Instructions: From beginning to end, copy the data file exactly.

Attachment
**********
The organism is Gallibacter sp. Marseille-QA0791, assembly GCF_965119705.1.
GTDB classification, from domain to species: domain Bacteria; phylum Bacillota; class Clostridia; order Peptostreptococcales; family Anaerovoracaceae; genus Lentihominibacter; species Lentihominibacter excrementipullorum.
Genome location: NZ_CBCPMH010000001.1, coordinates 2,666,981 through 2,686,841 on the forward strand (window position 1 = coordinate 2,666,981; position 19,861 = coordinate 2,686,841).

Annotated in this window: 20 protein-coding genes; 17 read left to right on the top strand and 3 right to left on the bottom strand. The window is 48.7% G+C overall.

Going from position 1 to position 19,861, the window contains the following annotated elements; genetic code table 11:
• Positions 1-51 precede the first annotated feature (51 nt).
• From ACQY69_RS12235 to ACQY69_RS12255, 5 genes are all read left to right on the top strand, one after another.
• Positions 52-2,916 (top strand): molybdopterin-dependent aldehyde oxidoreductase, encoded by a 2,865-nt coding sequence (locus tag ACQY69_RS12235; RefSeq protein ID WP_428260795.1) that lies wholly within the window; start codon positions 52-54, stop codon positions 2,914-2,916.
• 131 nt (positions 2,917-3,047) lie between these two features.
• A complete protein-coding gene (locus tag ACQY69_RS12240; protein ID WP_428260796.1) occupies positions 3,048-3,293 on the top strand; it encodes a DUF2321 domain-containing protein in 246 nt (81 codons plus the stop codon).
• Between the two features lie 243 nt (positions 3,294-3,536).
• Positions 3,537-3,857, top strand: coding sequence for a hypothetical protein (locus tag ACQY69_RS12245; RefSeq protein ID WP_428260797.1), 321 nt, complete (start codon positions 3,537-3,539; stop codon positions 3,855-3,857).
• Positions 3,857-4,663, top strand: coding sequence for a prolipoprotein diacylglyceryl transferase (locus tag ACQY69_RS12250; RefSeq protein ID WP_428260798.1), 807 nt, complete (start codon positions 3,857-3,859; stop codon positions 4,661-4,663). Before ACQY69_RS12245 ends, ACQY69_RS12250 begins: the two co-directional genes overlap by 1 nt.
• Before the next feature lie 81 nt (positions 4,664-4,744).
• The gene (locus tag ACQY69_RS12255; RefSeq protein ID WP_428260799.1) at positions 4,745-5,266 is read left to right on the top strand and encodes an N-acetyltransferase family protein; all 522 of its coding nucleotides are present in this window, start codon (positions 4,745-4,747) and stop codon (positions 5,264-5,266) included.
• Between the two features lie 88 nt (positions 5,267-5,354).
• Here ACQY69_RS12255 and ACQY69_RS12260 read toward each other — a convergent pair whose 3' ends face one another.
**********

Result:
The organism is Gallibacter sp. Marseille-QA0791, assembly GCF_965119705.1.
GTDB classification, from domain to species: domain Bacteria; phylum Bacillota; class Clostridia; order Peptostreptococcales; family Anaerovoracaceae; genus Lentihominibacter; species Lentihominibacter excrementipullorum.
Genome location: NZ_CBCPMH010000001.1, coordinates 2,666,981 through 2,686,841 on the forward strand (window position 1 = coordinate 2,666,981; position 19,861 = coordinate 2,686,841).

Annotated in this window: 20 protein-coding genes; 17 read left to right on the top strand and 3 right to left on the bottom strand. The window is 48.7% G+C overall.

Going from position 1 to position 19,861, the window contains the following annotated elements; genetic code table 11:
• Positions 1-51 precede the first annotated feature (51 nt).
• From ACQY69_RS12235 to ACQY69_RS12255, 5 genes are all read left to right on the top strand, one after another.
• Positions 52-2,916 (top strand): molybdopterin-dependent aldehyde oxidoreductase, encoded by a 2,865-nt coding sequence (locus tag ACQY69_RS12235; RefSeq protein ID WP_428260795.1) that lies wholly within the window; start codon positions 52-54, stop codon positions 2,914-2,916.
• 131 nt (positions 2,917-3,047) lie between these two features.
• A complete protein-coding gene (locus tag ACQY69_RS12240; protein ID WP_428260796.1) occupies positions 3,048-3,293 on the top strand; it encodes a DUF2321 domain-containing protein in 246 nt (81 codons plus the stop codon).
• Between the two features lie 243 nt (positions 3,294-3,536).
• Positions 3,537-3,857, top strand: coding sequence for a hypothetical protein (locus tag ACQY69_RS12245; RefSeq protein ID WP_428260797.1), 321 nt, complete (start codon positions 3,537-3,539; stop codon positions 3,855-3,857).
• Positions 3,857-4,663, top strand: coding sequence for a prolipoprotein diacylglyceryl transferase (locus tag ACQY69_RS12250; RefSeq protein ID WP_428260798.1), 807 nt, complete (start codon positions 3,857-3,859; stop codon positions 4,661-4,663). Before ACQY69_RS12245 ends, ACQY69_RS12250 begins: the two co-directional genes overlap by 1 nt.
• Before the next feature lie 81 nt (positions 4,664-4,744).
• The gene (locus tag ACQY69_RS12255; RefSeq protein ID WP_428260799.1) at positions 4,745-5,266 is read left to right on the top strand and encodes an N-acetyltransferase family protein; all 522 of its coding nucleotides are present in this window, start codon (positions 4,745-4,747) and stop codon (positions 5,264-5,266) included.
• Between the two features lie 88 nt (positions 5,267-5,354).
• Here ACQY69_RS12255 and ACQY69_RS12260 read toward each other — a convergent pair whose 3' ends face one another.